The regulators said they intend to impose similar policy changes on all firms licensed to sell disability insurance in the state. Independent legal authorities said the changes will give disability claimants new rights to win court review in disputed cases, a precedent they said could spread to other kinds of insurance, such as healthcare coverage.
The action, which will come as a settlement with Chattanooga, Tenn.-based UnumProvident Corp., could substantially alter how insurance is regulated in California — and perhaps the nation as well if other regulators follow the state's precedent.
The action will be substantially stiffer than a settlement last fall between the company and regulators in 48 other states in which officials made no formal findings of wrongdoing but only identified "areas of concerns."
By contrast, California regulators will charge UnumProvident with more than 25 violations of state law, allegations that the company will neither admit nor deny in favor of settling the case.
Among the charges: that the company knowingly applied the wrong legal definition of disability in denying claims or ruling claimants were able to go back to work, targeted high-cost claims for denials to save the firm money, misused claimants' medical records and even the opinions of in-house medical personnel to deny benefits and wrongly sought to file cases under a federal benefits law that severely limits claimants' ability to successfully sue their insurers.
Regulators said they uncovered violations of state law in nearly one-third of a random sample of about 1,000 claims handled by UnumProvident.
"UnumProvident is an outlaw company. It is a company that for years has operated in an illegal fashion," said California Insurance Commissioner John Garamendi. "Our settlement is designed to make it a poster child of a legal company."
Garamendi is scheduled to announce his agency's settlement with the company at two news conferences in Los Angeles and San Francisco later today.
Reached Sunday, UnumProvident Chief Executive Thomas R. Watjen said he could not comment on California's allegations because details of the firm's settlement with the state were still being worked out. But Watjen suggested that the regulators' action is based on an outdated examination of company operations from 2000 through 2003.
"We've gone through an enormous amount of change in the past few years. Any review that was done a few years ago doesn't reflect the new UnumProvident," he said.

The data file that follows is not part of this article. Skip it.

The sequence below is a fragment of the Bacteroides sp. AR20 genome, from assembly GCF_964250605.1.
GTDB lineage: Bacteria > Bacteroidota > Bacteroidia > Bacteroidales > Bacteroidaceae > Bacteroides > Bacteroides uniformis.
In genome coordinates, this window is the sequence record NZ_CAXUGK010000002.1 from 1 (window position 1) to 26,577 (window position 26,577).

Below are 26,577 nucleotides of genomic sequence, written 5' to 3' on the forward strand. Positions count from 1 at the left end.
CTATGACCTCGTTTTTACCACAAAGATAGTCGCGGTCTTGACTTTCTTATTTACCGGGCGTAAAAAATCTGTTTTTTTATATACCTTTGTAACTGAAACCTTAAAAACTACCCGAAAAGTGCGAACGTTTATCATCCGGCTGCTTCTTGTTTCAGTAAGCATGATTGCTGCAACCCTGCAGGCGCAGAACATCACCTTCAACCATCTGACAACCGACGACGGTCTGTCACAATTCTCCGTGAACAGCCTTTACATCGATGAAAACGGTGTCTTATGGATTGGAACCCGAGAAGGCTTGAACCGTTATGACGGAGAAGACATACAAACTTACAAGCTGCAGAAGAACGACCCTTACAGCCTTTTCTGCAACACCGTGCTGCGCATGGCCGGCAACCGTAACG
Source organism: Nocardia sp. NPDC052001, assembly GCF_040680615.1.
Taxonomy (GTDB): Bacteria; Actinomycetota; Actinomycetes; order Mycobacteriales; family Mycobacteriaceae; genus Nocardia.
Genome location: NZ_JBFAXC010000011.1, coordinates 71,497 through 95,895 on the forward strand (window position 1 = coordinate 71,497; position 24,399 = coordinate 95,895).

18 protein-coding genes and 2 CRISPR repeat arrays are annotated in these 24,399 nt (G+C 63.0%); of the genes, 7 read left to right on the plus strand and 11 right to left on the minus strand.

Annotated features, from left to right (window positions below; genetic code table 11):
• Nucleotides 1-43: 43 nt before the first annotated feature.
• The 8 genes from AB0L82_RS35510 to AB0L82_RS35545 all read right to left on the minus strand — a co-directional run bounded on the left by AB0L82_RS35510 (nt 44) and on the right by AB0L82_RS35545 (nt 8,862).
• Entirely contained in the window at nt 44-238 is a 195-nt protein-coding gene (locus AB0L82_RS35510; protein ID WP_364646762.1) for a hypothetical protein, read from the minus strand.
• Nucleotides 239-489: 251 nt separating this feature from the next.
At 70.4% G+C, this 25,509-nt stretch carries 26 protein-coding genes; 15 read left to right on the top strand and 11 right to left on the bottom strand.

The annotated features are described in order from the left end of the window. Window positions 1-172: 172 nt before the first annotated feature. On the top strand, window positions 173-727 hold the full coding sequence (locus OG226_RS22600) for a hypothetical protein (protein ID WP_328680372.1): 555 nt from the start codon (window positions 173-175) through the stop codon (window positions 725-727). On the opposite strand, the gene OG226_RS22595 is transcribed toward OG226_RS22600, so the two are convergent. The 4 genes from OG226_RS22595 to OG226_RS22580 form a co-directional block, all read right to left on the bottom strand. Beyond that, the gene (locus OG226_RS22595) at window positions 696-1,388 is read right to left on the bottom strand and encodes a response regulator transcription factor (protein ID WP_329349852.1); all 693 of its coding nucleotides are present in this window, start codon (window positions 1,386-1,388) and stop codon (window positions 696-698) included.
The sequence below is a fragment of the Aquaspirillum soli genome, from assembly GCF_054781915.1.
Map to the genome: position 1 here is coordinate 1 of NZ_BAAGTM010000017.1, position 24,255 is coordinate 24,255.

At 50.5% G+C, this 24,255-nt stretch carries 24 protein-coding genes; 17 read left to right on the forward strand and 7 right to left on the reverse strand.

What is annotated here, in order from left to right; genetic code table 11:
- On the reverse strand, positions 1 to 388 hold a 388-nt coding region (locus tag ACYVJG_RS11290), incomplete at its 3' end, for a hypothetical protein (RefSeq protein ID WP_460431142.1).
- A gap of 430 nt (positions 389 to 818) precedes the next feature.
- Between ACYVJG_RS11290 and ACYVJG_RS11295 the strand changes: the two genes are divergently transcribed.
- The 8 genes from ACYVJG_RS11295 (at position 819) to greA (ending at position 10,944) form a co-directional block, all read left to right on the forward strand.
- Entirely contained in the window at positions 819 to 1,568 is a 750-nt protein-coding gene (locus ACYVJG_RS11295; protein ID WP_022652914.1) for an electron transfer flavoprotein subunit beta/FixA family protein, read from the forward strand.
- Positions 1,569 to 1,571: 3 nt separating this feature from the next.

The changes include Watjen's replacement of longtime UnumProvident Chief Executive J. Harold Chandler in 2003.
News of California's tough action comes two months after a Los Angeles Times story detailed extensive problems at UnumProvident and other major disability insurers. The paper traced many of the problems to a series of court decisions concerning federal benefits law, which have blocked states from providing consumer protection for a wide array of employerprovided benefits including healthcare, and have limited claimants' right to sue.
Disability insurance is designed to replace half or more of a person's wages if they are incapacitated by illness or injury. More than 50 million Americans are covered, most through their employers. UnumProvident, with half the U.S. market, covers 25 million.
Under the firm's settlement with the state, UnumProvident policyholders in California whose claims were denied or whose benefits were terminated since Jan. 1, 1997, will be able to request that the company reassess their case with an eye to starting or resuming benefit payments.
But unlike a similar reassessment process set up by the 48-state settlement last fall, those dissatisfied with the company's review of their claims can appeal to an independent reviewer to be chosen jointly by the state Insurance Department and the company.
The settlement will require UnumProvident to change the language in all new — and some existing — California policies in several ways that favor consumers. For example, it will force the company to remove limitations on benefits for "self-reported" conditions such as migraine headaches and fatigue, which are impossible to measure objectively but can severely disable people.
It also will restrict the firm's use of a 24-month limitation on benefits for "mental and nervous conditions." UnumProvident repeatedly has been accused of wrongly categorizing claimants as suffering from such conditions, rather than physical ailments, to reduce what it must pay them.
The settlement will require the company to drop its court challenge to Garamendi's order outlawing so-called "discretionary authority" in policies. Discretionary authority language effectively makes the insurer the final arbiter of most disputes involving policies, and means that claimants' suing the firm have had to prove not simply that the company's decisions were wrong, but arbitrary and capricious — a difficult standard to meet.
State Insurance Department officials said they will call a meeting of other disability insurers for early November to discuss the new requirements, and will take regulatory action against those who refuse to adopt the policy changes.
"What we're saying to any company operating in this area of insurance," Garamendi said, "is it has to stop screwing its customers."
Additionally, the planned settlement "will undoubtedly bleed over into healthcare and give claimants a better chance to make their case for coverage," said Mark D. DeBofsky, a partner with the Chicago law firm of Daley, DeBofsky and Bryant.